The New York to which Stanford White returned late in 1879 was a city of two, three and four stories, red brick and brownstone fronts, with perhaps a dozen passenger elevators in the downtown business and financial districts. The New York telephone directory was a card listing 252 names; there were no telephone numbers; you simply gave the operator the name of the person you wanted; service, costing as much as $20 a month, was slow, inadequate and limited to persons of wealth. Electric lights were unknown. Kerosene and gas supplied what (and it was not much) illumination there was. Matches, made with brimstone, and used to light the vilest cigars, almost choked you with their poisonous fumes. Offices, stores and residences—since there were no furnaces—were kept warm with big round stoves called Base Burners. The streets and avenues were lined with sycamores, poplars and telegraph poles. The trains and carriages were horse-drawn—with an extra horse to help out going over the hills. Men wore paper collars and cuffs and dickies: coats stopped abruptly at the hips: trousers were skin tight.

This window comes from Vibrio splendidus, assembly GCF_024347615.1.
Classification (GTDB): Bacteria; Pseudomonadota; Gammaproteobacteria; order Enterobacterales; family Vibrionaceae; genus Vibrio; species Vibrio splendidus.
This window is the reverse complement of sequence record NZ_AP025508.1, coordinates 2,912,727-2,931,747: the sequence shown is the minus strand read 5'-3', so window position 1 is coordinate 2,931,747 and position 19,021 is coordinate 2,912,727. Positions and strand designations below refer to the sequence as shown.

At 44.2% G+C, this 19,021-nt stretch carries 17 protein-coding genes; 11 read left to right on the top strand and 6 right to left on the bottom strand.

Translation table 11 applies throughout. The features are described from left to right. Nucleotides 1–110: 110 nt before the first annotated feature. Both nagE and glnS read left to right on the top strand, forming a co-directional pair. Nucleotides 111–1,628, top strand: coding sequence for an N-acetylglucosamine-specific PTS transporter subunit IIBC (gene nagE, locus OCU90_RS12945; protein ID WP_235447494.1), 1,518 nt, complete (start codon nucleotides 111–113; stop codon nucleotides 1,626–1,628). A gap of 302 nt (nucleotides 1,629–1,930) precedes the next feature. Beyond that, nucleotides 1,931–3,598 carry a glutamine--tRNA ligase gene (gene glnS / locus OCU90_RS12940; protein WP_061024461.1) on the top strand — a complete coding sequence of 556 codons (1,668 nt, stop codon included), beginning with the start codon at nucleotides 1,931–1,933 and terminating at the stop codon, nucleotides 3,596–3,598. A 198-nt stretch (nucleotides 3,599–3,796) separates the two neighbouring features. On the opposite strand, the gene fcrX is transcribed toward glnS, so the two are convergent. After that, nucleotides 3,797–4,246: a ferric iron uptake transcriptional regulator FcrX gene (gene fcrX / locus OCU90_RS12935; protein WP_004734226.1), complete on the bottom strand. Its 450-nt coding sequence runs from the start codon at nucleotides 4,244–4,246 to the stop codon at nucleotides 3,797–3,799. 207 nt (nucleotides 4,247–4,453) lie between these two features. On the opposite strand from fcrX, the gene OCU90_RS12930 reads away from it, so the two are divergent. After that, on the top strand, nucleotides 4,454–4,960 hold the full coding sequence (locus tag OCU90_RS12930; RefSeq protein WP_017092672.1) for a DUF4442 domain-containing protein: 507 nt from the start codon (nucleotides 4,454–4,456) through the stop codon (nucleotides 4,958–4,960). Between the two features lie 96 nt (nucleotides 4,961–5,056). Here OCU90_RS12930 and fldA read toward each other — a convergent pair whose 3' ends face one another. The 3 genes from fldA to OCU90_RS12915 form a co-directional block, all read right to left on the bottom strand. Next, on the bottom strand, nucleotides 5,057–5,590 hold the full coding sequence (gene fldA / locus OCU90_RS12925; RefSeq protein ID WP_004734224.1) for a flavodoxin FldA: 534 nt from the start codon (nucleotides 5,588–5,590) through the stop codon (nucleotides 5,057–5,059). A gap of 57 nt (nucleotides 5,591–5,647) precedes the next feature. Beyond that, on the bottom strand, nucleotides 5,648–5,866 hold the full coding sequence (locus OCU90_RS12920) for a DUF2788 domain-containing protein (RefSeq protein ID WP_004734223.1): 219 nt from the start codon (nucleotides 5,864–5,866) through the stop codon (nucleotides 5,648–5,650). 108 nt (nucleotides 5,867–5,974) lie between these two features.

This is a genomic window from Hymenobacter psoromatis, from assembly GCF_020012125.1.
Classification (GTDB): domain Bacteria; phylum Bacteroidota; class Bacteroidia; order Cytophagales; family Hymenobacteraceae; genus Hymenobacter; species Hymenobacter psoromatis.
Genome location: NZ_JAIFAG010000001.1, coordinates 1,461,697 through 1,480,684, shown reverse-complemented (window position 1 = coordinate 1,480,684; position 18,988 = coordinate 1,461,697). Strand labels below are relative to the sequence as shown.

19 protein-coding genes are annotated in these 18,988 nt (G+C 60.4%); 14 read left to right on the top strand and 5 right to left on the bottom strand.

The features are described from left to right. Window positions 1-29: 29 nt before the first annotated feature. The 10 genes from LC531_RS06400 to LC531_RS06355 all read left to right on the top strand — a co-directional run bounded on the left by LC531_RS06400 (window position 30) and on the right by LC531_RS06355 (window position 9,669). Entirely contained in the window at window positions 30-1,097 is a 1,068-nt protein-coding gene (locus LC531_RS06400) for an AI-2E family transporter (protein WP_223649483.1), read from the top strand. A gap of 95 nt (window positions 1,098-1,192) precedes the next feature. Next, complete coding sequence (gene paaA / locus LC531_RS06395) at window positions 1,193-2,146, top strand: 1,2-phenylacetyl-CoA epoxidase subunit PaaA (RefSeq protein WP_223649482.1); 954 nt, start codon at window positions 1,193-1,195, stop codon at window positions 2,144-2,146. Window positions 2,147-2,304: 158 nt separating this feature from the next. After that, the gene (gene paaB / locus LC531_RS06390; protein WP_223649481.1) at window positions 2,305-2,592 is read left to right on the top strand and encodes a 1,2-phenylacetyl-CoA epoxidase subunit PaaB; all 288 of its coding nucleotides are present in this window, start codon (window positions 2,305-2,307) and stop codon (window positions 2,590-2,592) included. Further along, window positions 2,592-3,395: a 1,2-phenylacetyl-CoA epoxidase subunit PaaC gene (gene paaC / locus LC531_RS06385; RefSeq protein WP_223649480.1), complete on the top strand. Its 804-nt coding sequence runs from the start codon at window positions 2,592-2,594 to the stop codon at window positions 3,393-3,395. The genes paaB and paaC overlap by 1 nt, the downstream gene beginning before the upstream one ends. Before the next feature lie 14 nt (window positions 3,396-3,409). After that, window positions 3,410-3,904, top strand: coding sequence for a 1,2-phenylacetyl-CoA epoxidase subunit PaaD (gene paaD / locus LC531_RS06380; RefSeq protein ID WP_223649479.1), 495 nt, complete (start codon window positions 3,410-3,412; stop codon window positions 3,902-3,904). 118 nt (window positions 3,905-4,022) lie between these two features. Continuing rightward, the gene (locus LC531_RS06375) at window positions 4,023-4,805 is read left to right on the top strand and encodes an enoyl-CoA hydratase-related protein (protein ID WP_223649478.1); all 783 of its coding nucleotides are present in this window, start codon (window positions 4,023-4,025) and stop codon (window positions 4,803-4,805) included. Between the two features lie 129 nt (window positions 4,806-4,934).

KeywordsElectric Light Intimate Friend Country House Telegraph Pole Financial District
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- 1.Today only two of these Indians are left on duty in New York City—one at 109 Third Avenue; and the other on Amsterdam Avenue just below 145th Street.Google Scholar
- 2.William Rutherford Mead, son of Larkin Goldsmith and Mary Jane (Noyes) Mead, was born at Brattleboro, Vermont, August 20, 1846. The next year, on August 24, Charles Folien McKim was born to James Miller and Sarah Allibone (Speakman) McKim, at Isabella Furnace, Chester County, Pennsylvania. White, as already stated, was born in 1853.Google Scholar